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Funny Italian Street Names

above: “Wild man alley” – with a shop called Angel Devil on the corner. Chiavenna

The US is full of streets named after trees, or simply called “Main,” or given numbers or letters. Washington DC is built on a grid of numbers and letters of the alphabet. I won’t even attempt to explain Salt Lake City. These two schemes reflect an extreme tidiness of mind, but have the disadvantage that they’re easy to mix up or mis-type, no doubt causing the postal service all kinds of headaches.

Italian street names can be repetitive, but at least they’re not boring. They generally fall into two major categories: history and geography. Geographic names can be of towns or geographic features in Italy or in other countries; Milan has a Corso Buenos Aires and a Piazza Lima, every town in Italy has a via Roma and probably a via Milano. There are also streets named after important dates, such as Piazza XXV Aprile, commemorating the official day that Italy was liberated from the Nazis. (In these cases, the date is always given in Roman numerals, which are also used in print to refer to centuries.)

Don’t look for Italian street signs stuck up on a pole on the corner, as you see in the US. In the cities, street signs are marble plaques cemented to the corners of buildings. When the street is named for a person, the plaque often includes his dates of birth and death and what he was famous for, so you can have a history lesson just walking around. Somehow it had never occurred to me that the Falloppian tubes were named for somebody, until I saw a street sign with the name Antonio Falloppio and the tag “anatomist.”

The historical figures named run the gamut from ancient Rome to Aldo Moro, but most of them are men. The few women I’ve noticed are queens, saints, and Maria Montessori (whose image was also on the last 1000-lire note).

The older streets nearer the city centers are generally named for older historic figures. The further you get out into the suburbs, the more modern the names, including some non-Italians. There is a via Washington in Milan, and I have seen several via Kennedys in various towns, and even a via Fratelli Kennedy (Kennedy brothers). Still further out in expanding city suburbs, recently-created streets have been named for Gandhi and Salvatore Allende.

Some streets are named for items of strictly local importance. Lecco’s most famous son was Alessandro Manzoni, author of I Promessi Sposi (The Betrothed), considered the first modern Italian novel. So in Lecco proper we have a Piazza Manzoni and Ospedale Manzoni, and every town in the province of Lecco seems to have streets named for his characters: Renzo, Lucia, i Bravi, Don Abbondio…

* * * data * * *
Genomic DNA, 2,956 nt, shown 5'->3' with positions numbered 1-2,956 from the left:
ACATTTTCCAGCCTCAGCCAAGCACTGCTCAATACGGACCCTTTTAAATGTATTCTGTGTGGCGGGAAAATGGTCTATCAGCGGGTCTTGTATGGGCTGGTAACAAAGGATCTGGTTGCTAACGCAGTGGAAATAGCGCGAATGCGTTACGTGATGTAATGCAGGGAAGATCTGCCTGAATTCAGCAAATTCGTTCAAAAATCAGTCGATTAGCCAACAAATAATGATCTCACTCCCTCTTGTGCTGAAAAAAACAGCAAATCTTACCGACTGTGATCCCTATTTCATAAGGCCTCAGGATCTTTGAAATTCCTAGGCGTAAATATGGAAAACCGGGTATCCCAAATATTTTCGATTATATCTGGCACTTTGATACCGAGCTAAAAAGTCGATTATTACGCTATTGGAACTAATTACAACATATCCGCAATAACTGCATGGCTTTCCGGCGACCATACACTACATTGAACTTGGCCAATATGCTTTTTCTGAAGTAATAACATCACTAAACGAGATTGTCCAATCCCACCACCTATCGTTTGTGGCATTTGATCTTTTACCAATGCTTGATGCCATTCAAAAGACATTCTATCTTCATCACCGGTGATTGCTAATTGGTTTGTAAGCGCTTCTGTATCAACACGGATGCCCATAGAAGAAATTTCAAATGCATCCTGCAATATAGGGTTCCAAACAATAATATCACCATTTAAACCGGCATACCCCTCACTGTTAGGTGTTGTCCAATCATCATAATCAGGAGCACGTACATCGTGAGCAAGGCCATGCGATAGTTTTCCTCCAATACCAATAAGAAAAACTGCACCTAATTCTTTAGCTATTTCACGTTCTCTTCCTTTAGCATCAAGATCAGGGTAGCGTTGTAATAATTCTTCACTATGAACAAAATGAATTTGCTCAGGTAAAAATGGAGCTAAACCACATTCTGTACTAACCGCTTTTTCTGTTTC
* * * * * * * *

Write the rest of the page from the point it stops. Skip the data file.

Funny Italian Street Signs

This piazzetta in Bellagio honors a former mayor, whose name”Bifolco” literally means “peasant”, but also carries the connotation of “yokel” or “bumpkin.” Evidently the man outshone his name, being named a Cavaliere (knight, an honorific title nowadays), as well as elected mayor.

I’ve found unusual street names in the historical parts of some towns:

Viterbo

viterbo_oct_15_03_184

 

^ ”Mane,” in the sense of a big head of hair.

 

viterbo_oct_15_03_183

“Kiss(es) Women”

Pitigliano

vicolo Serve Smarrite, Pitigliano

“Street of the Lost Maidservants.” ???

vicolo

“Slippery Lane”

Volterra

Chiasso delle Zingare, Volterra

“Narrow Alley of the Gypsy Women.” I was misled by this at first, because in modern Italian chiasso means “noise,” but a reader corrected me.

Pienza

And here’s an interesting sequence (yes, these streets actually are adjacent to each other).

vicolo

First comes love..

via

…then a kiss

via

…and over the rest we draw a veil of darkness

What’s the funniest street name you’ve ever seen (anywhere)?

6 thoughts on “Funny Italian Street Names

  1. Giovanna Montecillo

    Italian Street Names really are interesting! Thank you for sharing that collection of Funny Italian Street Signs. I had fun reading your post. The names wasn’t intentionally be funny right? It’s just that some tend to be coincidentally funny.

    Great post!

  2. mary evans

    Does anyone know why there are streets in Turin named after 18th December and 20 September,amongst other dates. Is there a website that gives a list of ‘date-named’ streets in Italy ?

  3. Deirdre Straughan Post author

    These are historic dates in one way or another, it’d be like naming something “4th of July Street” in the US. But I don’t remember what occasions these particular dates refer to. You’ll find a Via Venti Settembre in many Italian towns.

  4. Danilo Poccia

    From http://it.wikipedia.org/wiki/18_dicembre (December 18th) – In 1922 in Turin, near the Porta Susa Station, Fascists attack squads killed 11 anti-fascist people, dozens were serious injuried. For three days the authorities did not intervene.
    From http://it.wikipedia.org/wiki/20_settembre (December 20th) – In 1870 Italian troops came into Rome through the breach of Porta Pia, thus sanctioning the unification of the country and the end of the temporal power of the Popes.

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